At the recent International Harm Reduction Conference in Beirut, Lebanon, drug users and employers discussed strategies for supporting active drug users in the workplace.
These discussions were prompted by the launch of the Open Society Foundation’s new resource Harm Reduction at Work: a guide for organizations employing people who use drugs.
This new resource sets out a range of really helpful tips and strategies for employing and managing people who use drugs – and the focus is on the performance of all staff – including those who use drugs – not on the drug use of staff. It’s a different way of thinking about things. If a supportive environment is established by employers, and ground rules are set – such as not turning up for work inebriated, no dealing or using on the premises, no borrowing or lending of money by or from service users – then why can’t more people who use drugs be open about their drug use? Does it necessarily follow that if you use drugs you can’t work?
Getting to grips with this is particularly important in community based HIV and harm reduction services. We want to foster organisations that are genuinely community based. So it follows then that we want organisations that represent the community whom they serve. If our organisation was serving men who have sex with men, we would want men who have sex with men to be on staff. Similarly with people living with HIV, we want people with HIV on staff adding the expertise that comes from a lived experience, making our organisations more authentic. It’s one of the ways we make the Greater involvement of people living with HIV principle (GIPA) come alive in our organizations.
So what about people who use drugs?
Because of fears about the effects of drugs, or the criminality of drug use, open, active drug users are rarely employed, including in HIV and harm reduction community organisations. Many harm reduction organisations employ former drug users, but sometimes this isn’t ideal. For two reasons. Firstly, a former drug user is not strictly speaking a peer. Someone who no longer uses might have strong views about the importance of abstaining from drug use, and that drug users should ‘be like me’ and stop using. This might not be the most effective mentality for peer education! Also, a drug user who has stopped using might find spending time with active users – including for example running education sessions on safe injecting – difficult and challenging in terms of their decision to stop using. Sometimes neither of these issues are the case, and a former drug user can be a great educator and supporter. But it’s worth remembering that for peer education for drug users, and to ensure we are meaningfully involving drug users in our work, employing drug users on staff can be a great way to break down discrimination and improve the quality of our programmes. People who are dependent on drugs can often manage the effects of drugs very well, and can be valuable employees. It’s difficult for many of us to understand this point, because people in our workplaces who are dependent on drugs are not likely to be disclosing this fact widely!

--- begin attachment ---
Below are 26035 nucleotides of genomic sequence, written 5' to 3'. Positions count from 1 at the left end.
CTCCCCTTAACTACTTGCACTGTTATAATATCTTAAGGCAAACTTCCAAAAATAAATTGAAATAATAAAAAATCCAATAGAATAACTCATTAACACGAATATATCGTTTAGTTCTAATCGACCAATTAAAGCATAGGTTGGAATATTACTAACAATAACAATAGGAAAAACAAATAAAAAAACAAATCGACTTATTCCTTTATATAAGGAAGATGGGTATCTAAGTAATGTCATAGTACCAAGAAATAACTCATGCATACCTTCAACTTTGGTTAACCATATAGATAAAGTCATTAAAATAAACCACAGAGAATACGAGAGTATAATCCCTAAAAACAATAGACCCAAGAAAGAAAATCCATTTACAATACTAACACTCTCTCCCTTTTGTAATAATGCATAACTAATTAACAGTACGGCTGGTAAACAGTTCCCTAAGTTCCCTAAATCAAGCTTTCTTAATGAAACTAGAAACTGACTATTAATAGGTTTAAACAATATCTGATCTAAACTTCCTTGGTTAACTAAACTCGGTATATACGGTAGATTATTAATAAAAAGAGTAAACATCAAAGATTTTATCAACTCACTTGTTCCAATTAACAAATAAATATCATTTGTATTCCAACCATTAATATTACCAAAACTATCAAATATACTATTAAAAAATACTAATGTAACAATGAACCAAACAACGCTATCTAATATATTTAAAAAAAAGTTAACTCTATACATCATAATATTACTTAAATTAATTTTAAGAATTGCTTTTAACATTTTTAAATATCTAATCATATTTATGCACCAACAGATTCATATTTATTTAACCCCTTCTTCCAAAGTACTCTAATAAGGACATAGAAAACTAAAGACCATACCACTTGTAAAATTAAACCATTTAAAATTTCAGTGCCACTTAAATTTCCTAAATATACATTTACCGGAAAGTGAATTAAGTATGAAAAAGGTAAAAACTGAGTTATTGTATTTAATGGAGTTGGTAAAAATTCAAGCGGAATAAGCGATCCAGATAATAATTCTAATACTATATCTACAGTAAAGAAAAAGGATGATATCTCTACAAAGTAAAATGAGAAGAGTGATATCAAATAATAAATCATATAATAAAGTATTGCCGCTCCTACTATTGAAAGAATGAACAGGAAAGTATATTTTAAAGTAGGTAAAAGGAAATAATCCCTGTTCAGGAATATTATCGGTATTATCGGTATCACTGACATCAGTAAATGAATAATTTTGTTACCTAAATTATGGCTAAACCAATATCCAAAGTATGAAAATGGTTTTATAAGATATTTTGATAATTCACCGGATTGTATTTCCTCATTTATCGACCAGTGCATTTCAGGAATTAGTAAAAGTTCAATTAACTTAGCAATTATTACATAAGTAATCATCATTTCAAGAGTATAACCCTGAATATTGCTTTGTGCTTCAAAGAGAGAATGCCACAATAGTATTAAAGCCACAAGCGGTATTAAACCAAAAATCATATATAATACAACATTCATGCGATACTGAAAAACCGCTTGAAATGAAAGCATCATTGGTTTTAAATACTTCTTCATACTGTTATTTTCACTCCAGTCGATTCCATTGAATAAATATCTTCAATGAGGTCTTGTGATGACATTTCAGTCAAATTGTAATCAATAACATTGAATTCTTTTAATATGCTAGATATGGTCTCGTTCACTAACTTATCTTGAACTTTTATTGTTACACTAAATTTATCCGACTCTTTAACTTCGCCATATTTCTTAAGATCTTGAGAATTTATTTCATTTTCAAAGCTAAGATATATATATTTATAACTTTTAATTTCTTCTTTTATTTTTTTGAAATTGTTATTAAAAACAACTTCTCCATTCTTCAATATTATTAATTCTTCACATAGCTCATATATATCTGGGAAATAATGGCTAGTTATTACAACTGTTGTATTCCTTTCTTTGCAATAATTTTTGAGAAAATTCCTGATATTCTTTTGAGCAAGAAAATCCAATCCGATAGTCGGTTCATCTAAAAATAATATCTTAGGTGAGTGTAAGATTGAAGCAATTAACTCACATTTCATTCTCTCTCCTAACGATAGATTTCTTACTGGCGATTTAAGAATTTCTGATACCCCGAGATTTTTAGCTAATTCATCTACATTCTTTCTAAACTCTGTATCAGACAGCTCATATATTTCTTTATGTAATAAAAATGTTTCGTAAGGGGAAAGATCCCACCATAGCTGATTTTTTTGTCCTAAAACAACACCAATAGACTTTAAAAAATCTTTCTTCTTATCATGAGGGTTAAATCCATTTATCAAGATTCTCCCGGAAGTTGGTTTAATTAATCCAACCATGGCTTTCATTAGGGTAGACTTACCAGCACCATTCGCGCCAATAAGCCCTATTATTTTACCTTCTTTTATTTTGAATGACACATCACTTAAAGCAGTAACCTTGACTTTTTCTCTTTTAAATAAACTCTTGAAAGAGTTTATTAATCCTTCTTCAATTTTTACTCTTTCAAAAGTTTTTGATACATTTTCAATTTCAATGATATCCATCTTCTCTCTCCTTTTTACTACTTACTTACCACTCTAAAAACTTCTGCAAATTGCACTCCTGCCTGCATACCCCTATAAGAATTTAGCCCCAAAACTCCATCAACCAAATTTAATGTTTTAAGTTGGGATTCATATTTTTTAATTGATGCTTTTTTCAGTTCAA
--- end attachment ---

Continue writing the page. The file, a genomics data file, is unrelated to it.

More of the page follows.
I think we need to set up some well informed policy on these issues in our organisations. Obviously we can’t condone using on premises, and we need to expect the same standards of performance from people who use drugs as we do of people who don’t use drugs. But we can be supportive rather than punitive. And there are ways to be supportive as well as responsible, learning from other organisations who are successfully employing people who use drugs, including in management roles. For more information on how to introduce policies and practices that support drug users at work, but that also clarify the importance of no drugs on premises, and of professional responsibilities, see the Open Society guide.
For a more general look at drug user involvement, what benefits it brings, and how it improves our work, have a look at Nothing about us without us. Greater, meaningful involvement of people who use illegal drugs: a public health, ethical and human rights imperative, produced by the Alliance, the Canadian HIV/AIDS Legal Network and the Open Society.
The Alliance produces a series of Good Practice Guides, bringing together expertise from our global community-level HIV programming.
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